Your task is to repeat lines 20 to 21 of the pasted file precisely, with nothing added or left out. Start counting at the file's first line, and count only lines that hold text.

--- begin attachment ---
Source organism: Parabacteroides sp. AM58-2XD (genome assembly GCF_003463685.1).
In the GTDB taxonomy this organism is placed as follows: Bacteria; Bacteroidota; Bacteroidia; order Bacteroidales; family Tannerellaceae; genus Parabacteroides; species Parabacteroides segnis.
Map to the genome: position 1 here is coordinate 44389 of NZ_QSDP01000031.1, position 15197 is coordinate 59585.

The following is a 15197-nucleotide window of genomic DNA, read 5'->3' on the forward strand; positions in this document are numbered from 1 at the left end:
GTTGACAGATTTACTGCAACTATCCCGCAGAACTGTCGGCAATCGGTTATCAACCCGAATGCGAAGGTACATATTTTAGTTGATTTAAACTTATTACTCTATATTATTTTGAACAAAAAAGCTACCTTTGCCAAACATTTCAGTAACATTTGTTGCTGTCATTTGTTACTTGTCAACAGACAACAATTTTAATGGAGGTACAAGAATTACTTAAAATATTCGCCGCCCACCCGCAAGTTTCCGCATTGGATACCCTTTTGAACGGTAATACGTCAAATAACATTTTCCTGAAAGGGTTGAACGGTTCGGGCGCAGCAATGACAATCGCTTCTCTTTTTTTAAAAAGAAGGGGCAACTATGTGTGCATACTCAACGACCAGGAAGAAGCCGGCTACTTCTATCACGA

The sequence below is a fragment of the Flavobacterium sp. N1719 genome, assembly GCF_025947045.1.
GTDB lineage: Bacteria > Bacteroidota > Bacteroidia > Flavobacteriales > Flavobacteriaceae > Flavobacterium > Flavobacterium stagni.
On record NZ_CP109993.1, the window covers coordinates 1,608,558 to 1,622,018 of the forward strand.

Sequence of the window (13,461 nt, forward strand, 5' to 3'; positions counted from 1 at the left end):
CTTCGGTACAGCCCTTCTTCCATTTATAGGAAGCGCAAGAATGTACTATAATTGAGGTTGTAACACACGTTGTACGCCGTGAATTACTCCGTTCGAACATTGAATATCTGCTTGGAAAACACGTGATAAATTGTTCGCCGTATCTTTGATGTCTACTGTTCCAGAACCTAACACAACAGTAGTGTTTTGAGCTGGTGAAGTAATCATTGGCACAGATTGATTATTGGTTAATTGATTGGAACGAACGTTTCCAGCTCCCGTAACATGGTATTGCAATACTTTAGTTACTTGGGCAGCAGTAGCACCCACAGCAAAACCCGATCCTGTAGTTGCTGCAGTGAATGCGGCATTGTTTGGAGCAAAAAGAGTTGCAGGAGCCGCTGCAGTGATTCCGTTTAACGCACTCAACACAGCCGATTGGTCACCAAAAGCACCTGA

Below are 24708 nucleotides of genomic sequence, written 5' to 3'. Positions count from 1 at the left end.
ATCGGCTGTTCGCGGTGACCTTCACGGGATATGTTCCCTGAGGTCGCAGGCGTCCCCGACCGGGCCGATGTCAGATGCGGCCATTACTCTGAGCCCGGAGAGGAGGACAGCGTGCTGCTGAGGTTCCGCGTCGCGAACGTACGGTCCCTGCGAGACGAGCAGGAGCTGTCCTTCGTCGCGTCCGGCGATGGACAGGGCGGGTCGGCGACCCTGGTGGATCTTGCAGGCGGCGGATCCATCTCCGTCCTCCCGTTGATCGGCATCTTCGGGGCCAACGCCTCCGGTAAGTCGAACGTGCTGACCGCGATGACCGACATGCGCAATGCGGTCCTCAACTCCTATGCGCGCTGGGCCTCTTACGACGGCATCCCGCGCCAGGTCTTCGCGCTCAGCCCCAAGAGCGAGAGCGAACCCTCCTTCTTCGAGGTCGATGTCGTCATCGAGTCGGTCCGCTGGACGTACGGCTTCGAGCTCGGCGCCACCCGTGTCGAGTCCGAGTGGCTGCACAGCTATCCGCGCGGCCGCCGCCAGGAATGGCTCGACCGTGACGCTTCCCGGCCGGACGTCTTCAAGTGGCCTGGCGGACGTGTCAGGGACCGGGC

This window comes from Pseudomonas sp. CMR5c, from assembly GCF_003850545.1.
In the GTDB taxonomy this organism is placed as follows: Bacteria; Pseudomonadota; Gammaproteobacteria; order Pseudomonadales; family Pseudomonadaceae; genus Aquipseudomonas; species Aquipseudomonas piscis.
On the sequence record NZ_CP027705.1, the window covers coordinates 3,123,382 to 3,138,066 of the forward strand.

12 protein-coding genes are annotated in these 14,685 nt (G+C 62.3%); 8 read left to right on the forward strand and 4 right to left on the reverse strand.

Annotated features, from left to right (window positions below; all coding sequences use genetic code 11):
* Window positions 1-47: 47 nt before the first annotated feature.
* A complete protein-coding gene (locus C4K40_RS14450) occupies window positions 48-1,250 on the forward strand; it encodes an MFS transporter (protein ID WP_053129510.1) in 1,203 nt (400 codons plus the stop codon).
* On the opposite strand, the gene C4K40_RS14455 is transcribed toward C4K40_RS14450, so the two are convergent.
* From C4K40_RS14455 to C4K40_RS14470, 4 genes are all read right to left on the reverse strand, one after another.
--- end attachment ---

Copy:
* On the opposite strand, the gene C4K40_RS14455 is transcribed toward C4K40_RS14450, so the two are convergent.
* From C4K40_RS14455 to C4K40_RS14470, 4 genes are all read right to left on the reverse strand, one after another.